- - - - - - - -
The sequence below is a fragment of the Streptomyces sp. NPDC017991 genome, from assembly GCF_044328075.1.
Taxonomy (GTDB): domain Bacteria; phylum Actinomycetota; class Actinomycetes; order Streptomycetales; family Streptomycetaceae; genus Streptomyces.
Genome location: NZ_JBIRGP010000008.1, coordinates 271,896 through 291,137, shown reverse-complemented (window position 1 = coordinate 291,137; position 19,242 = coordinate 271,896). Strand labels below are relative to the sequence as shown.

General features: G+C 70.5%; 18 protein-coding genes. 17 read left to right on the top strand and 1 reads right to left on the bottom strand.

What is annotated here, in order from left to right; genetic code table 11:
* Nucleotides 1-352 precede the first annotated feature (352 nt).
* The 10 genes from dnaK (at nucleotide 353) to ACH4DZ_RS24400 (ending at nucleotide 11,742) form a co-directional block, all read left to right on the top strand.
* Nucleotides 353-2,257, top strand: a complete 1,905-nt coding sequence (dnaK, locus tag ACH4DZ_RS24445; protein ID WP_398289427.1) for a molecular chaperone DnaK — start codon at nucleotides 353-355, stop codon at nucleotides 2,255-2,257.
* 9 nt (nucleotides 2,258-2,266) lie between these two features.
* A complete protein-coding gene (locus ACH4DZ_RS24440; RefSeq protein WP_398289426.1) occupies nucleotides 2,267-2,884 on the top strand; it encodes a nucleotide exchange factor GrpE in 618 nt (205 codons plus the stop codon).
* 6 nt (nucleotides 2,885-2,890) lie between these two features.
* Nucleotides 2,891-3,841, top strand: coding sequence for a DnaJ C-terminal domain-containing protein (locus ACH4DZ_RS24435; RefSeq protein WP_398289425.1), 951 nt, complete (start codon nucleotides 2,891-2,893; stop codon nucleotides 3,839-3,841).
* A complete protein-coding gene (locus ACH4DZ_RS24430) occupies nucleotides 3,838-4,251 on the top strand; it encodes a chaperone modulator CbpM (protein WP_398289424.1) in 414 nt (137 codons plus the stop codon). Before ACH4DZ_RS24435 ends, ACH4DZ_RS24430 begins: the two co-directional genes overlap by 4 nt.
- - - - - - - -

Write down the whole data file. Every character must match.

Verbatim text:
The sequence below is a fragment of the Streptomyces sp. NPDC017991 genome, from assembly GCF_044328075.1.
Taxonomy (GTDB): domain Bacteria; phylum Actinomycetota; class Actinomycetes; order Streptomycetales; family Streptomycetaceae; genus Streptomyces.
Genome location: NZ_JBIRGP010000008.1, coordinates 271,896 through 291,137, shown reverse-complemented (window position 1 = coordinate 291,137; position 19,242 = coordinate 271,896). Strand labels below are relative to the sequence as shown.

General features: G+C 70.5%; 18 protein-coding genes. 17 read left to right on the top strand and 1 reads right to left on the bottom strand.

What is annotated here, in order from left to right; genetic code table 11:
* Nucleotides 1-352 precede the first annotated feature (352 nt).
* The 10 genes from dnaK (at nucleotide 353) to ACH4DZ_RS24400 (ending at nucleotide 11,742) form a co-directional block, all read left to right on the top strand.
* Nucleotides 353-2,257, top strand: a complete 1,905-nt coding sequence (dnaK, locus tag ACH4DZ_RS24445; protein ID WP_398289427.1) for a molecular chaperone DnaK — start codon at nucleotides 353-355, stop codon at nucleotides 2,255-2,257.
* 9 nt (nucleotides 2,258-2,266) lie between these two features.
* A complete protein-coding gene (locus ACH4DZ_RS24440; RefSeq protein WP_398289426.1) occupies nucleotides 2,267-2,884 on the top strand; it encodes a nucleotide exchange factor GrpE in 618 nt (205 codons plus the stop codon).
* 6 nt (nucleotides 2,885-2,890) lie between these two features.
* Nucleotides 2,891-3,841, top strand: coding sequence for a DnaJ C-terminal domain-containing protein (locus ACH4DZ_RS24435; RefSeq protein WP_398289425.1), 951 nt, complete (start codon nucleotides 2,891-2,893; stop codon nucleotides 3,839-3,841).
* A complete protein-coding gene (locus ACH4DZ_RS24430) occupies nucleotides 3,838-4,251 on the top strand; it encodes a chaperone modulator CbpM (protein WP_398289424.1) in 414 nt (137 codons plus the stop codon). Before ACH4DZ_RS24435 ends, ACH4DZ_RS24430 begins: the two co-directional genes overlap by 4 nt.